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How AT & T predicted the future in 1993!

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posted on Dec, 6 2006 @ 07:41 AM
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The only thing they got wrong? Their role in it!

source:
time.blogs.com...


Here's a fascinating montage of 1993 AT&T ads predicting a technological future..
Video source:
www.youtube.com...




It's really interesting how their vision of the future included so many things that actually did come to pass. Except AT&T brought us none of them.

The video file itself came on a CD-ROM I got in 1993 called "Newsweek Interactive". It was a CD-ROM based interactive multimedia experience; a relic of a time just as computers matured but just before the web. It was supposed to be the first issue of a CD-based edition of the magazine. Some of the technologies they showcase came about a couple years later (e.g. EZ-Pass) and some are only now becoming commonplace (e.g. In-dash navigational systems).

One of my favorite parts is right at the beginning, when the kid reading a book over the network is staring at a screen image of the actual book with a video feed pointed at it. Keep in mind, when these ads were made, Web browsers were still a year or two away.




So next time you see an Ad don't laugh at their visions ...it might become true for all you know!




posted on Dec, 8 2006 @ 02:22 PM
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Sorry but I am not impressed. It takes a few years for state of the art technology to go from laboratories to the market place. Just because software like web browsers was not available at the local store in 1993, it does not mean that it was not in existence. There are all sorts of prototypes that are in existance right now that would blow our minds, but we will not see those inventions for years to come.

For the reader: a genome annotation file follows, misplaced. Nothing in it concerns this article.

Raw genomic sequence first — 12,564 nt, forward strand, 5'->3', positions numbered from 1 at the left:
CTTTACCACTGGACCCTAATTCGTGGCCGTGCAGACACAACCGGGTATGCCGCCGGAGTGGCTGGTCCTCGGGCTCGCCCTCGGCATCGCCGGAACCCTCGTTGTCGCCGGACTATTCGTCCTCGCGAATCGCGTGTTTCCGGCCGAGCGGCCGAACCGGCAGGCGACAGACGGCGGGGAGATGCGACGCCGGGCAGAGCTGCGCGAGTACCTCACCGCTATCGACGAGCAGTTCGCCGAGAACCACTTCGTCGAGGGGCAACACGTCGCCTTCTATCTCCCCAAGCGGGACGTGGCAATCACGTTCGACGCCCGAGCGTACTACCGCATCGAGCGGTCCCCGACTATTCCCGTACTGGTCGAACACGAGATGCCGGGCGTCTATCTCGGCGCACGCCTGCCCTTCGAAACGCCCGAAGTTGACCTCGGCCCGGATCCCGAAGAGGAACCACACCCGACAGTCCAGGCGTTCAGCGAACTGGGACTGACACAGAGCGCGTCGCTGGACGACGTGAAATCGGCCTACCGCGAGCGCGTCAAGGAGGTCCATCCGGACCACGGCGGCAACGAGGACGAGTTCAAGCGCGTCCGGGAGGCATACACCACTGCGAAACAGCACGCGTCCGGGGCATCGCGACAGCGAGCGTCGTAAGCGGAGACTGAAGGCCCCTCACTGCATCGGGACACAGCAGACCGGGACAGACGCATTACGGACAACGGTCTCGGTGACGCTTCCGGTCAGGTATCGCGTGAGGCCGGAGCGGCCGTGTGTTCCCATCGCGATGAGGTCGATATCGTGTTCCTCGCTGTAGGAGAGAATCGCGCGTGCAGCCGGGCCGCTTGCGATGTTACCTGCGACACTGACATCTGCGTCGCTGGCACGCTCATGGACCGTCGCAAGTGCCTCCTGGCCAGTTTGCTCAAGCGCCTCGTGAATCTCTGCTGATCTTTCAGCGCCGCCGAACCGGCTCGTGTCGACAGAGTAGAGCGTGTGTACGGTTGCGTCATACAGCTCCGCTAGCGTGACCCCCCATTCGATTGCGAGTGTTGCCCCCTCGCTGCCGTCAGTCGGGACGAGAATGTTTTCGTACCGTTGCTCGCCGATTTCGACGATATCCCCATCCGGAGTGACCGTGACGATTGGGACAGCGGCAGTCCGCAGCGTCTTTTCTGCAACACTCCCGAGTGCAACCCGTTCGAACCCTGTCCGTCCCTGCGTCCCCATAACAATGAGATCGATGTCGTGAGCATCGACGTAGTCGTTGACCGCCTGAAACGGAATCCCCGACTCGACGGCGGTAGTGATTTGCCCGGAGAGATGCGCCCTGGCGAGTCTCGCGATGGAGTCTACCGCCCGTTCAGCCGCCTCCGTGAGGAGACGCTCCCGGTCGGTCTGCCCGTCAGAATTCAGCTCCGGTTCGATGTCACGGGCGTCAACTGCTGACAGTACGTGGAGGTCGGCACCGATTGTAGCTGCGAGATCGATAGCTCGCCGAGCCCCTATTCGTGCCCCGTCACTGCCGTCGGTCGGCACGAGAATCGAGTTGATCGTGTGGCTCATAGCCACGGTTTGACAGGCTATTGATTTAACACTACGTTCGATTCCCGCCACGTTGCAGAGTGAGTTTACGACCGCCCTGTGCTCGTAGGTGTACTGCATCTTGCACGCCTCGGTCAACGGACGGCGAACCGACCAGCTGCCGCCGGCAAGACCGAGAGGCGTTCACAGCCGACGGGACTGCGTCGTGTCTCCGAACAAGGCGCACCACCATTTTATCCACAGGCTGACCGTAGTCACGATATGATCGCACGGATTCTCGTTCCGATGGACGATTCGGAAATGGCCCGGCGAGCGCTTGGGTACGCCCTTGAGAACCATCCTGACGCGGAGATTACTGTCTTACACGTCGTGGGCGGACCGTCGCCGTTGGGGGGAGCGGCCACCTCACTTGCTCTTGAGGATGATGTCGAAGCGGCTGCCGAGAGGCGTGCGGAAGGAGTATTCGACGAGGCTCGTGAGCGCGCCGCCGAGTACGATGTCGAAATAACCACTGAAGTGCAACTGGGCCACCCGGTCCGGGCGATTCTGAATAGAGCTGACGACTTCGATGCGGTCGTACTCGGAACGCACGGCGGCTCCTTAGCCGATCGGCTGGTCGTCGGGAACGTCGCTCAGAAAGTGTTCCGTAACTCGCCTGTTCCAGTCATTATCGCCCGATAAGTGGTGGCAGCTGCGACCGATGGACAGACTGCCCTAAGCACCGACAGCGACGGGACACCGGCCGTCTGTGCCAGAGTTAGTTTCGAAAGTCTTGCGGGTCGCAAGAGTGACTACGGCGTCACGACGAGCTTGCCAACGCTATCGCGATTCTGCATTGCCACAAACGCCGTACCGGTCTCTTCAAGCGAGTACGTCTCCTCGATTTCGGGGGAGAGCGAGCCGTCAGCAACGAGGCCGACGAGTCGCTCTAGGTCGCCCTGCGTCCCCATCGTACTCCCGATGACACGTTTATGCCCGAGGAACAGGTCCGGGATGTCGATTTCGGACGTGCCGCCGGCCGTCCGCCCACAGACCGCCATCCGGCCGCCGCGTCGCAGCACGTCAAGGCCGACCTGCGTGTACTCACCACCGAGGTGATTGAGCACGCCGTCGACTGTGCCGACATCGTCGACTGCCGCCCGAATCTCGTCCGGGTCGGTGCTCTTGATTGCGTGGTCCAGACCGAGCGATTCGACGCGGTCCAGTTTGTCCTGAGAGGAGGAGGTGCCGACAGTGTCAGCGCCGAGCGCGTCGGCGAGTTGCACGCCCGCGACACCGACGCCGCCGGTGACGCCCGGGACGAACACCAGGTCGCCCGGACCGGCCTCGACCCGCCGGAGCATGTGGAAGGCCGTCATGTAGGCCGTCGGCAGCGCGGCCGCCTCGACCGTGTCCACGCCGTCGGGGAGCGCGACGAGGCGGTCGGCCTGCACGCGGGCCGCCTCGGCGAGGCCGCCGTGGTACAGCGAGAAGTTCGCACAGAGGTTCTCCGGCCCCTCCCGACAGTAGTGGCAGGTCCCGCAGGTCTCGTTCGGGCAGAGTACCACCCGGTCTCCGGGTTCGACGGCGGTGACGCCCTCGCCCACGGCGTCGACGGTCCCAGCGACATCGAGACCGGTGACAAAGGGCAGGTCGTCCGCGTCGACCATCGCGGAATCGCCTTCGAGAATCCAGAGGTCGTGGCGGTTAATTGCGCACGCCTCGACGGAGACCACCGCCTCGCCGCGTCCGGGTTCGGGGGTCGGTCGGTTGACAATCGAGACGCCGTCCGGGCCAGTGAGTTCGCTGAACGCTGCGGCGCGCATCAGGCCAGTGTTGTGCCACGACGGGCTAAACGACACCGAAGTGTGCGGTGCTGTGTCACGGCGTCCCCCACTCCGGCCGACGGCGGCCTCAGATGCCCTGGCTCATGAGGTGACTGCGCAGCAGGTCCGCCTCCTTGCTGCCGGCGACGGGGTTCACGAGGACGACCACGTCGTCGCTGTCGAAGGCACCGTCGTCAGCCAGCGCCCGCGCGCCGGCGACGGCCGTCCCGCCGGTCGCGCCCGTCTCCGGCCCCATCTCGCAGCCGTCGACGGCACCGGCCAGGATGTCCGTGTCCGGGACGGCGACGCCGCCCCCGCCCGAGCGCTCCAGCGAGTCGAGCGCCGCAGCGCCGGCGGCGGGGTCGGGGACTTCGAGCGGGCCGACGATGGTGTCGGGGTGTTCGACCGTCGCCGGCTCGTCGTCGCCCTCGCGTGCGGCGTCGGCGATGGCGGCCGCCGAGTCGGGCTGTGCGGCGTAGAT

There are many things that can delay an invention from hitting the market. First, one must take care of the business end of things. Even if the prototype was developed by a major corporation and not some tinkerer in his garage, the major corporation will have to assemble marketing teams, do marketing research, etc. Someone will need to lobby within the corporation to fund the project of bringing the prototype to market. Next, one must develop a way of mass producing the invention, which may not be trivial. One may have to get regulatory organizations like ISO, the FDA, etc. to approve the product, which can take months. Also, for innovative products, like the internet was 15 years ago, one must get other companies to get on board with the invention. For example, let us say you invented the television 150 years ago and got the funding together to mass produce and market TV's. The TV's would be useless unless other company's were broadcasting shows people would watch, and other company's were willing to pay to advertise on the TV shows. The web, just did not require software and hardware to develop, but required companies to get on board to provide content and services over the web so people would use it



posted on Dec, 12 2006 @ 04:10 PM
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well i work for AT&T and we have quiet a few things to be released in 2007... including IPTV and other stuff.... but what they do in the AT&T Labs god knows.



posted on Dec, 12 2006 @ 04:18 PM
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Interesting read, but why is this in the Ancient & Lost Civilizations forum??



"How AT & T predicted the future in 1993!" That's only a 13 year time span. Not what I would call ancient.


[edit on 12/12/2006 by Mechanic 32]



posted on May, 29 2009 @ 11:03 AM
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post removed for serious violation of ATS Terms & Conditions



posted on May, 30 2009 @ 01:50 AM
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It's ancient in Web-terms. 1993? That's like when Ebay was still "Auction Web"



posted on May, 30 2009 @ 02:00 AM
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Heh, you should take a look at Popular Science through the years. Some close hits, and wide misses.



posted on Jun, 4 2009 @ 09:57 AM
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why is this post in this category?
it's not ancient and it's not a lost civilization, unless AT&T built the pyramids...



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